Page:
Warning: if you want to have any salad for your own family the next night, 
you’d better put some aside. There is rarely any left!


Broccoli Salad

2-3 large bunches of broccoli, cut into small, bite-sized pieces (about 4 cups, chopped)
1/2 cup golden raisins
1/2 lb. crumbled bacon
1/2 cup onion (optional - personally, I never put it in)
Add salted sunflower seeds to taste

Dressing - add just before serving
3/4 cup mayonnaise
1/3 cup sugar
2 T. vinegar  

Mix broccoli, golden raisins, bacon, optional onion, and sunflower seeds. Just before serving, add the dressing about 1/4 cup at a time until you reach the desired amount of goo-iness. Be careful not to overgoo.
This version has onion!

Make-ahead tip:  cook the bacon in advance, then freeze. And don’t thaw the bacon before cutting the strips into crumbly bits; it cuts up easy-peasy when still frozen.

Bacon cooking tip:  bake the bacon. Take a cookie sheet and line it with parchment paper. Place a wire rack on top of the parchment paper, lay bacon strips individually across the rack, then cook in a pre-heated oven at 350 degrees until desired doneness is achieved, 20 to 30 minutes. Longer if you’re using thick-sliced bacon.

What's not to love about bacon??! 

Note from Daryl (who invited Laurie) - um, where's the recipe for the Moist Balls of Fun???!!!  :)  Thank you for joining us!

Sunday, June 23, 2013

Welcome, Laura Alden!

I have had the pleasure of knowing Laura Alden for a few years. I knew her wonderful humor would appear in her books, but I was blown away by the touching relationships she paints with her words. Laura lives on a lake in Michigan with her husband and two cats, which, she says, means she spends "winters and summers falling down on skis."

I confess that I had to try this! We loved it. So quick and easy, but delicious and a wonderful way to get fish into our diet without being boring. The photos are from my attempt at making it. My apologies to Laura!

Welcome, Laura!

When Krista asked me to guest here on MLK, my first thought was, “Oh, how kind of her to ask!” My second thought was, “Oh, dear. My cooking/baking skills are pathetic!” But when she assured me that a fast/easy/minimal-ingredient-recipe was perfectly acceptable, I had a third thought; “Buck up, buttercup. You can do this.”

So here’s the dinner my husband and I cooked the other night. It’s going to be an odd recipe, because this is one of the few things I make up as I go, but I’m sure you’ll get the idea.

Fish and Guacamole Tacos

Ingredients: Fish, guacamole, and tortillas.

And that’s it. Thanks for asking me to guest post! :)

…Okay, there’s a little more to it than that, but not much. Here’s a slightly more detailed list of ingredients for a dinner for two:

About 10 oz. tuna steaks
Little bit of oil
Salt & pepper to taste

1 avocado
2-4 teas. onion, finely chopped
1-2 teas. garlic, finely chopped
1-2 Tb. cilantro, finely chopped
1 teas. lemon juice
Shake of salt

4-6 tortillas of either corn or flour (use whatever size diameter you have handy)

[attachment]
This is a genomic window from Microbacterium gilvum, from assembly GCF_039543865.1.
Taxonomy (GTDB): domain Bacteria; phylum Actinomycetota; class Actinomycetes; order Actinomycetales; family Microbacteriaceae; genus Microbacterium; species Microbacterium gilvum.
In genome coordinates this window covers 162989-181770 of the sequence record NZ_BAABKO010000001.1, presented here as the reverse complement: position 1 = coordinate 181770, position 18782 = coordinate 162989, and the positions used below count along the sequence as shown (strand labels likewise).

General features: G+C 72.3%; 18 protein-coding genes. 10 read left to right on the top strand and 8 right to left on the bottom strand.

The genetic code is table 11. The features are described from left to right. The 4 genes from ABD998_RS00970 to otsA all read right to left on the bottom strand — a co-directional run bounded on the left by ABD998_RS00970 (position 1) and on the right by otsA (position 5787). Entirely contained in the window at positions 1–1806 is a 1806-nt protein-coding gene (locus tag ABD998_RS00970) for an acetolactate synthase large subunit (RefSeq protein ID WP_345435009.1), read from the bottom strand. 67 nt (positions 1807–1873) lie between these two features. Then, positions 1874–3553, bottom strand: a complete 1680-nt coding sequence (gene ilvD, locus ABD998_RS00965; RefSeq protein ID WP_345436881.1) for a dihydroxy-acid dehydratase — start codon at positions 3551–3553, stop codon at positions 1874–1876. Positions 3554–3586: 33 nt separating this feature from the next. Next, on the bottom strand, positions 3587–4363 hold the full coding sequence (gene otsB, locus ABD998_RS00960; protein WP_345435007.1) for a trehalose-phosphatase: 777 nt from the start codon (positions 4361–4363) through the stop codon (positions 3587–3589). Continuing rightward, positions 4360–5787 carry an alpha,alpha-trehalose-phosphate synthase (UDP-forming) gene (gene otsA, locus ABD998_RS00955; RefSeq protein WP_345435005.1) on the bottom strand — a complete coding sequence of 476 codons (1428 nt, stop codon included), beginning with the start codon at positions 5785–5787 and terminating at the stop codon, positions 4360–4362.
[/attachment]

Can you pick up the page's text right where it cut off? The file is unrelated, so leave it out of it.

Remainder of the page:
Little bit of olive oil (depending on warming method)

First, make the guacamole. Slice the avocado, remove out the pit, and scrape the yummy goodness onto a plate. Smush it up with a fork, then start adding the goodies. Depending on the size of the avocado, its freshness, its ripeness, and way the planets are aligned, the desired amounts of onion, garlic, and cilantro will vary. I start on the low end of the scale and keep adding until things taste Baby Bear right. It’s an individual thing, so don’t think my amounts as set in stone. By the way, it is possible to add too much cilantro. Did that once, won’t do it again.

[Note: cooks who don’t have a spouse who abhors tomatoes can add small bits of tomatoes to the guacamole.] Part of the fun of making guacamole is getting to taste test. I recommend warming up a few tortilla chips in the toaster oven for the job.

Once the guac is done, it’s time to cook the fish. Salt and pepper both sides of the tuna to taste, brush a small amount of oil on a grill pan (or frying pan) and cook 2-3 minutes on a side to desired doneness. Slice the tuna into strips.

[Note: though tuna is outstanding for this dish, we’ve used salmon happily enough, although we bake the salmon instead of using the grill pan. And I’m sure most any kind of fish would work just fine, although a thinner cut of a less-firm fish will flake apart when slicing. Which isn’t a problem; you just end up with fish flakes instead of fish slices.]

When the fish is cooking, it’s time to warm the tortillas. We use two different warming methods. My husband prefers the oven version; place tortillas under the broiler on a parchment paper covered cookie sheet, with one side of the tortilla brushed with a little olive oil and heat until just before they start burning. I find this a little chewy, so I warm my tortillas in the microwave.

Put a happy heap of guacamole onto a tortilla, top with fish, roll it up, and eat! If we’re really hungry, we’ll make a double batch of guacamole so we can have some as a sort of a second course with a bowl of warmed tortilla chips.

If you want to go to extremes, try making your own tortillas. Amazingly good stuff. And if you want to go to ridiculous extremes, cut some of those home-made tortillas up and fry them to make your own tortilla chips.

Laura Alden grew up in Michigan and graduated from Eastern Michigan University in the 80’s with a (mostly unused) Bachelor of Science degree in geology. Currently, Laura and her husband share their house with two very strange cats. When Laura isn’t writing, she’s working at her day job, reading, yanking weeds out of her garden, or doing some variety of skiing. Laura’s debut novel, “Murder at the PTA” was an Agatha Award nominee for Best First Novel. Her fourth book, “Curse of the PTA,” was released in April 2013.